Some people think that estate planning is only necessary if you are wealthy. Others want to avoid thinking about their own mortality. No matter the reason, according to the American Association of Retired Persons (AARP), only about 40 percent of Americans have an estate plan.
If you are interested in having your affairs in order long before moving on, it may be important to have several consultations with an experienced attorney. A Naperville estate planning lawyer might be able to clear up any misconceptions that you have and answer your questions.
Estate planning lawyers in Naperville are required to comply with the Illinois Compiled Statutes in drafting documents on behalf of clients. Some common aspects of estate planning may include wills, trusts, and a power of attorney.
A person might also choose to preplan their services and burial, as well as fund the funeral expenses. Moreover, owners of family companies may want to discuss business succession with counsel in Naperville.
A very common form of estate planning is a will. In Naperville, a person older than 18, who has the capacity to understand that they are bequeathing their property, may publish a last will and testament.
The formalities for a will have been codified under 755 ILCS 5/4-3. Per the statute, a valid testamentary instrument must be signed by the will’s author, called the testator. Further, the endorsement of the will must be witnessed by two credible observers. However, if a testator is unable to endorse the document on their own, they may direct someone to sign the paper for them.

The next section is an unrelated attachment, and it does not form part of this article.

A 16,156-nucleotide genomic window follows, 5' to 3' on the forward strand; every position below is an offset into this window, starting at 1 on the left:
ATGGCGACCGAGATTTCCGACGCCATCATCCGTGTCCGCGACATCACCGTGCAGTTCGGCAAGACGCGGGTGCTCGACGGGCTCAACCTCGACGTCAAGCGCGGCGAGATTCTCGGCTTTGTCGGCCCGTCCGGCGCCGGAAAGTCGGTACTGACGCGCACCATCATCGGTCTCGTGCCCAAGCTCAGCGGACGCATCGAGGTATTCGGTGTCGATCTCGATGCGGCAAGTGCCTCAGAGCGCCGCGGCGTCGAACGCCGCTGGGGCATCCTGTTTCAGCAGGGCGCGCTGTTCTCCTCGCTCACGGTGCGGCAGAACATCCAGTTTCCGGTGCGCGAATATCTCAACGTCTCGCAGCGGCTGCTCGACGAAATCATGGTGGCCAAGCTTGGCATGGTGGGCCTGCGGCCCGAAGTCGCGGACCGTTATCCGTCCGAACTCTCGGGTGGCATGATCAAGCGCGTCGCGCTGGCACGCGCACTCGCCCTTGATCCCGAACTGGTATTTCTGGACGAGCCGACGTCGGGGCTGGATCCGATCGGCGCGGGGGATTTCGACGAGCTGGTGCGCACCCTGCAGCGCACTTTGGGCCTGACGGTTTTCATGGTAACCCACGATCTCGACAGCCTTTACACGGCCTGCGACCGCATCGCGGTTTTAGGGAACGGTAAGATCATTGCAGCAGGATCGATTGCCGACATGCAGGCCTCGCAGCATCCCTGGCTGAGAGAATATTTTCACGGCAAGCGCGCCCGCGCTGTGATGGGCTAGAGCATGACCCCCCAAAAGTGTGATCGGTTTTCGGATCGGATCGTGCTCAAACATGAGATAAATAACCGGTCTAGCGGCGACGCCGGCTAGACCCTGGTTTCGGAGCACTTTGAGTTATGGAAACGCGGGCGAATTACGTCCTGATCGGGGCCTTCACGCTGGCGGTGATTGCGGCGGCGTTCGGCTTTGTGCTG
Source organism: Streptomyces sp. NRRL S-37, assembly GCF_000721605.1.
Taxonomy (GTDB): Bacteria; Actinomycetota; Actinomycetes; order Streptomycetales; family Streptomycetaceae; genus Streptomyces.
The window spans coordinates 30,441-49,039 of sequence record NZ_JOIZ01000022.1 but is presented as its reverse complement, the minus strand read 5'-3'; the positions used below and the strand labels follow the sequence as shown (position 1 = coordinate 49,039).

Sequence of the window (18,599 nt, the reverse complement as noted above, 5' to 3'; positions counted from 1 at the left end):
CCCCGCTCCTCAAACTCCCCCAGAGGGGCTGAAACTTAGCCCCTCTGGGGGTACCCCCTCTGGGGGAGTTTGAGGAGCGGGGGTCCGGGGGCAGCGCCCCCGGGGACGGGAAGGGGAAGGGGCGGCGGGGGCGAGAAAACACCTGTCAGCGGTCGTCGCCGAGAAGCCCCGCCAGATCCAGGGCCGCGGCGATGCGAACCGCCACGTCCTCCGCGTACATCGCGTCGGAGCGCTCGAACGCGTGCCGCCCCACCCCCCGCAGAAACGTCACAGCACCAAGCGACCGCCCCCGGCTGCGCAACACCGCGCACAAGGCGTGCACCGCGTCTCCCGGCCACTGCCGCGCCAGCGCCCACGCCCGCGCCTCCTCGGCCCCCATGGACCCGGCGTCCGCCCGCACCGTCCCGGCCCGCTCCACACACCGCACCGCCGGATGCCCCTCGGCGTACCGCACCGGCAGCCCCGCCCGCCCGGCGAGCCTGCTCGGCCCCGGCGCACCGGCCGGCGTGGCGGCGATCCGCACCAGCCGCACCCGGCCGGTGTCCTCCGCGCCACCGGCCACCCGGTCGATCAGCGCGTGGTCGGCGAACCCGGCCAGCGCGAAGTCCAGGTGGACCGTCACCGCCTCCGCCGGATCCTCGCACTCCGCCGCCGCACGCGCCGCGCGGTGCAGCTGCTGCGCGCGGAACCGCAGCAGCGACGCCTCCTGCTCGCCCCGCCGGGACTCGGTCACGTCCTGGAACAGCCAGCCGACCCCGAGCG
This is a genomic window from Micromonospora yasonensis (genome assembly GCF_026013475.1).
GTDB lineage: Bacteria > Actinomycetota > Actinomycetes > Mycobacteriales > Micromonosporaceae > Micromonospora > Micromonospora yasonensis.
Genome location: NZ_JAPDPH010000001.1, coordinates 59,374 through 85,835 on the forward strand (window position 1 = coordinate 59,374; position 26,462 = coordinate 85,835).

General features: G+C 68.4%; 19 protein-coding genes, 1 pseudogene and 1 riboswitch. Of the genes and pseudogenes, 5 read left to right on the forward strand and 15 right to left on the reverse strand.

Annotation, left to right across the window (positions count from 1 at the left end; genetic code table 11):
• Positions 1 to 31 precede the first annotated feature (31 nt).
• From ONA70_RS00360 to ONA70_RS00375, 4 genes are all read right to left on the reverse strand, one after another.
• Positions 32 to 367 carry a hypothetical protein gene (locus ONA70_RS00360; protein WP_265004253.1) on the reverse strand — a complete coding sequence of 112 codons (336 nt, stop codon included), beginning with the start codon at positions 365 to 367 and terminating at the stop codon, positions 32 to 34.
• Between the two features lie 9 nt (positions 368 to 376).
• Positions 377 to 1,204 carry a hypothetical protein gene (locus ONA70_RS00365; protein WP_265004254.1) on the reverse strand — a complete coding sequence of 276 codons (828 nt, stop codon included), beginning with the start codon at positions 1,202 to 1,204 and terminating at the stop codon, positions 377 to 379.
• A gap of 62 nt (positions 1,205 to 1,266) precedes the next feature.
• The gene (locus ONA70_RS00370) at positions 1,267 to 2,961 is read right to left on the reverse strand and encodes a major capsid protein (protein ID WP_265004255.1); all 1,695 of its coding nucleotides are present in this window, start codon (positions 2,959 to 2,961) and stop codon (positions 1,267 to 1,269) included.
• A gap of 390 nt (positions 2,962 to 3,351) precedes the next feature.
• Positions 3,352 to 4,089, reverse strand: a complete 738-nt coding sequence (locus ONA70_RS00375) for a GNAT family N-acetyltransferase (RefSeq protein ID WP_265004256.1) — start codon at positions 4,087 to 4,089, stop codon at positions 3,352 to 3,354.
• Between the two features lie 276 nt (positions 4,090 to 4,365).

It may be important to choose a personal representative to serve as the executor of the will when it is probated. Otherwise, the Naperville courts may need to select one.
A trust might be an appealing alternative to a will for persons who would like to have a trustee manage the funds that might benefit loved ones. As described in Chapter 760 of the Illinois Compiled Statutes, estate planners may choose between a living trust or one that takes effect after death.
Importantly, as the writer of a will is called a testator, the creator of a trust may be referred to as the settlor. The persons who may benefit from the proceeds of the trust are called the beneficiaries.
In lieu of providing funds to loved ones, estate planners may also choose to create a charitable trust. Per the Charitable Trust Act, 760 ILCS 55/1, testators may place all or a portion of their assets into a fund for philanthropic purposes. A capable Naperville estate planning attorney may be well-versed in a variety of trust choices.
Some Naperville families may forget to plan for possible periods of incapacity. A durable power of attorney, per 755 ILCS 5/2-5, may include language that authorizes a trusted person to act on someone’s behalf, should they become unable to do for themselves.
A durable power of attorney may be useful during an unexpected hospital stay or another emergency. An adept estate planning attorney in Naperville may be knowledgeable about the implications of this type of authorization.
If you have been hesitant about beginning your estate planning because of how intimidating it may seem, you might be pleasantly surprised when you talk to an attorney.
A Naperville estate planning lawyer may be able to make the process of bequeathing your assets.